Sunday, July 19, 2009


Summer is frequently the time for reunions whether they are high school or family. defines the word “reunion” as “a gathering of relatives, friends, or associates at regular intervals or after separation.” Obviously these people know neither my family nor my graduating class since we do not reunite at regular intervals. What were the odds that either one would plan a reunion for the same decade little own the same day?

My high school class—Sammamish class of 1969—has been abysmal at having reunions. There hasn’t been one in 20 years. This year it has been—gulp—40 years for my husband and me. And wouldn’t you know when they finally decided to have one it landed on the same day as a reunion my family, also abysmal at reunions, is having!

It only took me a “New York minute” to decide which reunion I’d go to. Last summer I had my father’s home movies put on CD. My favorite scene is of a family reunion circa 1953 with my grandfather pushing his five grandchildren in a wheelbarrow. It is perfect snapshot of post-WWII Americana worthy of Norman Rockwell. I love it. It fulfills my fantasy of our family.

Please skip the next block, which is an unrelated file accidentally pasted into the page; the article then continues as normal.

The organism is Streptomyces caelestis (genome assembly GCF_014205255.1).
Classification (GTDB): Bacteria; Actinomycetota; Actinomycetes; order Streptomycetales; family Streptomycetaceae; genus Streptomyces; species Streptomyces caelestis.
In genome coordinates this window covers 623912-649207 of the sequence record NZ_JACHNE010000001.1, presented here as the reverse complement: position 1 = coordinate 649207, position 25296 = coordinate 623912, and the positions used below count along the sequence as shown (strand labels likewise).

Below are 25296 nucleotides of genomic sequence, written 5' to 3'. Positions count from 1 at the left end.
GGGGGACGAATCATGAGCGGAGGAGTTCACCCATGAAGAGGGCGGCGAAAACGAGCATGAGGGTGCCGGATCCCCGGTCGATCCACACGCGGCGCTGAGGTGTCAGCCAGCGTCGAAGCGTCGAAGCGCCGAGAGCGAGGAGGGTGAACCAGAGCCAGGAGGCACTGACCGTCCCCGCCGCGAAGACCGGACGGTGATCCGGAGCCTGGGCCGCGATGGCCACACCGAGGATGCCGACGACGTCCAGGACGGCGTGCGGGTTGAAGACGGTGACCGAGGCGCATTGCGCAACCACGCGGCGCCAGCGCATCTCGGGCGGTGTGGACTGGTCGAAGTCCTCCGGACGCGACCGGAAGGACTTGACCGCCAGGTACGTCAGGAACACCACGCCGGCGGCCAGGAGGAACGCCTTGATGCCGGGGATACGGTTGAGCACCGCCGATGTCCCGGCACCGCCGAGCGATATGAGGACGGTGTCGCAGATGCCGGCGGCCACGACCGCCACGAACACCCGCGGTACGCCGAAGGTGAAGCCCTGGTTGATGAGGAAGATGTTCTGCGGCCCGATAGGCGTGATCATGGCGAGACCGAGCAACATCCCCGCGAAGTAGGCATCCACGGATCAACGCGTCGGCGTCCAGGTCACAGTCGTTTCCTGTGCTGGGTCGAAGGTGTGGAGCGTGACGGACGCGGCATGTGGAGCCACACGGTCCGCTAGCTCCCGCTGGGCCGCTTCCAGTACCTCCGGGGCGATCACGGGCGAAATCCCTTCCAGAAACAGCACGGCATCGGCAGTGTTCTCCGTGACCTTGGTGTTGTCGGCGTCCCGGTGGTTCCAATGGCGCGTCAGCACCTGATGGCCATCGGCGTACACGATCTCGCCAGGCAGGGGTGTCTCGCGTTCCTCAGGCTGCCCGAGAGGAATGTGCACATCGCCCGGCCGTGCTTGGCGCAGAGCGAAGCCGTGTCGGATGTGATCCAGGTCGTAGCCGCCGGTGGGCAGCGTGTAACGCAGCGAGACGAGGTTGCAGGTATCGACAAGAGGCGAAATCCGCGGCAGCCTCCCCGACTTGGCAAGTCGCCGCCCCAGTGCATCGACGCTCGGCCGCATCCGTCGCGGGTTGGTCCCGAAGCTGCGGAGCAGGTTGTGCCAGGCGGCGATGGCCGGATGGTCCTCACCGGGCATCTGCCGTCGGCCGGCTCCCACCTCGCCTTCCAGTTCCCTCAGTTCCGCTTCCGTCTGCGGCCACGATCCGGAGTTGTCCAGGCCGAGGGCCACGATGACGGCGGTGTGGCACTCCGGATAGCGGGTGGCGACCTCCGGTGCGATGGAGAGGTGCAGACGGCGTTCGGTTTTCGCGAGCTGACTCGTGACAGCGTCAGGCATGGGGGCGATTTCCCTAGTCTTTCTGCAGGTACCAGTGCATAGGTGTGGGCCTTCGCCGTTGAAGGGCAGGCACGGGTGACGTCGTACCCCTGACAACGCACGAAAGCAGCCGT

So I am forgoing the high school picnic in favor of a family barbecue. I never like to pass up an opportunity to show off my children, daughters-in-law, and my amazing and beautiful grandchildren. I want to see if my family can see the faces of those we’ve all loved in the faces of my grandchildren. I can.

I would like to think that we all have many more years to get everyone together, but the reality is that we are neither young nor well organized. This will probably be it. I’m making my grandmother’s pineapple cookies and getting my camera fixed so that I can document this reunion for the babies the way my father documented ours so many years ago. The baby babies won’t remember, but the five-year-olds may. Hey, I was only two in 1953 and I have memories of that day.

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